sandydog

Hi Khalid,

 Re your request for news/info – You may be interested in the attached newspaper article from the Newcastle Journal (17th Feb) telling of the involvement of The Artisan Baking Community (Which I have been involved in as a head baker since its conception) in an attempt to widen the audience for “Artisanal” breads.

 I have been enjoying helping in the process of getting Geordie Baker staff (Robbie and Ian) up to speed with the recipe formulation, as well as coaching in the production requirements for an initial range of 8 breads, all of which rely on long fermentation methods, three of which are pure sourdoughs with no added manufactured yeast.

The most we have made (In one shift) so far is 600 loaves which we sold at a local market to great public acclaim.

 Geordie Bakers ordinarily produce thousands of dough and pastry products (Including the NewZealand Pie company products) on a daily basis from their factory unit on the outskirts of Newcastle upon Tyne and now wish to offer new and existing customers the opportunity to become familiar with a taste of s-l-o-w-l-y made bread, the likes of which they may not have tasted for many a long year.

http://www.thejournal.co.uk/business/business-news/geordie-bakers-secures-jobs-after-6715744Hereunder some subsequent comment from Mike Henderson, the leading light of Geordie Bakers, indicating how well things are going.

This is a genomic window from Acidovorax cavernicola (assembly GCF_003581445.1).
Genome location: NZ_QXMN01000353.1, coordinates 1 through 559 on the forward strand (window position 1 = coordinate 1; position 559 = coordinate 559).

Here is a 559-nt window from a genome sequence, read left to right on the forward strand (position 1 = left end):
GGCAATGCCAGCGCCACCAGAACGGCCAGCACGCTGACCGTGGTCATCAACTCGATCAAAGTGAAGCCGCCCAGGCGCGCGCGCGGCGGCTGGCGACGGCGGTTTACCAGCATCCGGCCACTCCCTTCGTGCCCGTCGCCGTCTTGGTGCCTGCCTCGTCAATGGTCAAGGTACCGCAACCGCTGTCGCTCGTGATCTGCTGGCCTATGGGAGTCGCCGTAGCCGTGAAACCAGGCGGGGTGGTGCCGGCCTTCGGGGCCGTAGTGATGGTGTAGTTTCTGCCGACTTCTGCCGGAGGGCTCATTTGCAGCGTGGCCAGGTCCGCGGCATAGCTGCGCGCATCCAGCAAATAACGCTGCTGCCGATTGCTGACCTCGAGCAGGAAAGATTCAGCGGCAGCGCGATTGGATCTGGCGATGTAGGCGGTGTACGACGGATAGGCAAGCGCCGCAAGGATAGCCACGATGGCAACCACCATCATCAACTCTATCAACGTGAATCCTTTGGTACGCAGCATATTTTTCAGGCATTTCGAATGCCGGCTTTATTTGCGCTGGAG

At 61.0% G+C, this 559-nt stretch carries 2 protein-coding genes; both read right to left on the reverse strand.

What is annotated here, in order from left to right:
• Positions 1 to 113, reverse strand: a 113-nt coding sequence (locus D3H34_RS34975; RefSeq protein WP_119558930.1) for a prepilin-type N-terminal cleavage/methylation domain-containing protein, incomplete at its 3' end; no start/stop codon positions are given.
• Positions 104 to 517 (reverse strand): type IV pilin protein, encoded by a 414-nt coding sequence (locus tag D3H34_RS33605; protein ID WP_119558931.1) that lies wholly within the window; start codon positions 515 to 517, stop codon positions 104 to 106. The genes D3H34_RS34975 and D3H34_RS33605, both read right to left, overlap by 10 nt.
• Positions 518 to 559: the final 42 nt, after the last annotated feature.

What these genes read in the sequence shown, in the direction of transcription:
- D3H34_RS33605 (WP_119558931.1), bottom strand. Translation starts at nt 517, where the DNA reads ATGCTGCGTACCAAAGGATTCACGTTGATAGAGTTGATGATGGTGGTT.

We at GB are more than pleased with progress and excited about opportunities ahead. Here’s a summary of life in the slow lane:

  • · We have defined the range of 8 breads. Brian has done a thorough job of providing definitive recipes/process instruction , participating in the first 3 or 4 production trials and assisting with fine tuning of the finished breads. We now feel capable of letting Robbie and Ian flying solo on future production runs.
  • · One product -- Pain Rustique -- has morphed into 3 products from one dough 1 a ciabatta loaf (classic size and shaped flattish oblong with rounded corners) 2 ciabatta buns at 7-8 inches long (great for sandwiches) and 3 Pain Rustique , similar in length to ciabatta loaf , but skinnier and irregular , and probably floured.
  • · Jon has defined the size/shape/appearance of the breads and we have fixed names for each product. Presented together as a selection in a basket the look stunning and irresistible. Jon is developing POS selling aides which will probably contain a reference to “NO ADDED SUGAR”
  • · Samples from very recent runs have achieved our targets on taste , texture and appearance. There are no significant problems to resolve.
  • · Jon has shown samples to quite a number of existing customers . Probably the most demanding was the executive chef/food development manager at the Sir John Fitzgerald Group of public houses  (Darren Lawton) -- he was , along with every other existing/potential customer very impressed and excited.